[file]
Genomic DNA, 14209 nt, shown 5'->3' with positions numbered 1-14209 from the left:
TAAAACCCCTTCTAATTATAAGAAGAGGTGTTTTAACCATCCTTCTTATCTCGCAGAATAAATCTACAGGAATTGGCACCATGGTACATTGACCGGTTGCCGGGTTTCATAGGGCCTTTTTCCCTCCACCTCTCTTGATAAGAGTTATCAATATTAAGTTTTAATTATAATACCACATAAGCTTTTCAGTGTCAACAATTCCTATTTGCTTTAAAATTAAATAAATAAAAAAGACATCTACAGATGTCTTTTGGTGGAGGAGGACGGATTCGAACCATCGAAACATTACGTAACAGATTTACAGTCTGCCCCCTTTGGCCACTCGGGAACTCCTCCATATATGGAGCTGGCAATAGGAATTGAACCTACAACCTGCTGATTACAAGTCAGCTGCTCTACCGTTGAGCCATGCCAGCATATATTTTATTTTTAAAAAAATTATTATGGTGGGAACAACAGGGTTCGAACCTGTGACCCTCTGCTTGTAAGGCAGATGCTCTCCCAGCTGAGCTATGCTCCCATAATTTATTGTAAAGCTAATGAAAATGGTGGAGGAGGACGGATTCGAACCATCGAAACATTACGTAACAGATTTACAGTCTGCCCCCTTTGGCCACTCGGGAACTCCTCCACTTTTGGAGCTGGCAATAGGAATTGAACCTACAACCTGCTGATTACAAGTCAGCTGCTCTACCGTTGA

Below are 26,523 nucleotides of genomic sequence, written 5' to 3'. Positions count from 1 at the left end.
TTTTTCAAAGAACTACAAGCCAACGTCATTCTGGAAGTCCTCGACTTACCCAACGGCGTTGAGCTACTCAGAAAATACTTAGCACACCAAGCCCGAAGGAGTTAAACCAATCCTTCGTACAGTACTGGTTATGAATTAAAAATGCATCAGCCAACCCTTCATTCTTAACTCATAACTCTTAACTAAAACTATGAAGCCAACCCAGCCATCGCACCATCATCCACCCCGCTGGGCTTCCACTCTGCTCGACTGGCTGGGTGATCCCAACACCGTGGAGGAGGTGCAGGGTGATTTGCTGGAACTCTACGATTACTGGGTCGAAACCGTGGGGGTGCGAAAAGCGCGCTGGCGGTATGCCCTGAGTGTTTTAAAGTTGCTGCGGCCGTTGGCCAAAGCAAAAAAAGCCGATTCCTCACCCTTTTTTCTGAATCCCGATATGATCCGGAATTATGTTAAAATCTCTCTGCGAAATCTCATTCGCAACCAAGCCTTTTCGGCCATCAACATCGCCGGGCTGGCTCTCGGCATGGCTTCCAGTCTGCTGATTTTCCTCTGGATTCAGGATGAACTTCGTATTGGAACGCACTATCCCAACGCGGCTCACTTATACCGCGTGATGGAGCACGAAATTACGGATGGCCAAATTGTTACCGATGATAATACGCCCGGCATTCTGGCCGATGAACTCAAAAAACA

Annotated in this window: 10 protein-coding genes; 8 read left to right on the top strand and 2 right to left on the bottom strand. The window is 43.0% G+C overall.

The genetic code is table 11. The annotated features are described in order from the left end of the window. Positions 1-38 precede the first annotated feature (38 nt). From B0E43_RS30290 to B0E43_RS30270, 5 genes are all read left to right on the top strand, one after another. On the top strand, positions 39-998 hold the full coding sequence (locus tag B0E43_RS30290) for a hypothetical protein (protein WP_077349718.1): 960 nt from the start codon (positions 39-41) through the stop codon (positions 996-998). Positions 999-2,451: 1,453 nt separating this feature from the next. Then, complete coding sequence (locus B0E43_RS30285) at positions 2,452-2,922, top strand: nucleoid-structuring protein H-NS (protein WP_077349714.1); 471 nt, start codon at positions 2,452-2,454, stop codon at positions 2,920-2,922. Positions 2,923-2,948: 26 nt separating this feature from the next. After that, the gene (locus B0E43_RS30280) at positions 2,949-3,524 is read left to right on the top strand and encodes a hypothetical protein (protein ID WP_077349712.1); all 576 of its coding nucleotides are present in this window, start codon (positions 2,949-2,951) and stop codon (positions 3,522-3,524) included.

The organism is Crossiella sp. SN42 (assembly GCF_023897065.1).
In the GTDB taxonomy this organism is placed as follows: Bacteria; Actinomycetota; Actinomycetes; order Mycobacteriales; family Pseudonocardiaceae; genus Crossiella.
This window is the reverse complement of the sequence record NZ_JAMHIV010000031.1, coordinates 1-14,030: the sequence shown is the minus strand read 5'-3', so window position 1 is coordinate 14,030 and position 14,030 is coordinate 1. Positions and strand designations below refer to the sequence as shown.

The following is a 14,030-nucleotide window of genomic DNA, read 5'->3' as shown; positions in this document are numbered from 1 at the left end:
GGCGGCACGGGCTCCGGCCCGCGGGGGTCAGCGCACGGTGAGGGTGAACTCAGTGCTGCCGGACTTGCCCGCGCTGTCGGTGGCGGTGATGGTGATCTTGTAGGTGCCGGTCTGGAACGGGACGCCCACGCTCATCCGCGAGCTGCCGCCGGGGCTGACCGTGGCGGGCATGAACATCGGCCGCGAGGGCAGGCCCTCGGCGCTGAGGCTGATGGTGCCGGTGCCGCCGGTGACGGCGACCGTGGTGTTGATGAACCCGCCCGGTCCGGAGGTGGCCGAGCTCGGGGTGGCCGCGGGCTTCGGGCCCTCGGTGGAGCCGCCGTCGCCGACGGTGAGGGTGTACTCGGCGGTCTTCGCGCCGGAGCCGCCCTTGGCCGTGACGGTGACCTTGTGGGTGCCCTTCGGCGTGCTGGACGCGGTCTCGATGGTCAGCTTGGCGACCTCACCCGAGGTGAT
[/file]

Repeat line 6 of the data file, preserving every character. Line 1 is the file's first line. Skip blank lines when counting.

The genetic code is table 11. The annotated features are described in order from the left end of the window. Positions 1-38 precede the first annotated feature (38 nt). From B0E43_RS30290 to B0E43_RS30270, 5 genes are all read left to right on the top strand, one after another. On the top strand, positions 39-998 hold the full coding sequence (locus tag B0E43_RS30290) for a hypothetical protein (protein WP_077349718.1): 960 nt from the start codon (positions 39-41) through the stop codon (positions 996-998). Positions 999-2,451: 1,453 nt separating this feature from the next. Then, complete coding sequence (locus B0E43_RS30285) at positions 2,452-2,922, top strand: nucleoid-structuring protein H-NS (protein WP_077349714.1); 471 nt, start codon at positions 2,452-2,454, stop codon at positions 2,920-2,922. Positions 2,923-2,948: 26 nt separating this feature from the next. After that, the gene (locus B0E43_RS30280) at positions 2,949-3,524 is read left to right on the top strand and encodes a hypothetical protein (protein ID WP_077349712.1); all 576 of its coding nucleotides are present in this window, start codon (positions 2,949-2,951) and stop codon (positions 3,522-3,524) included.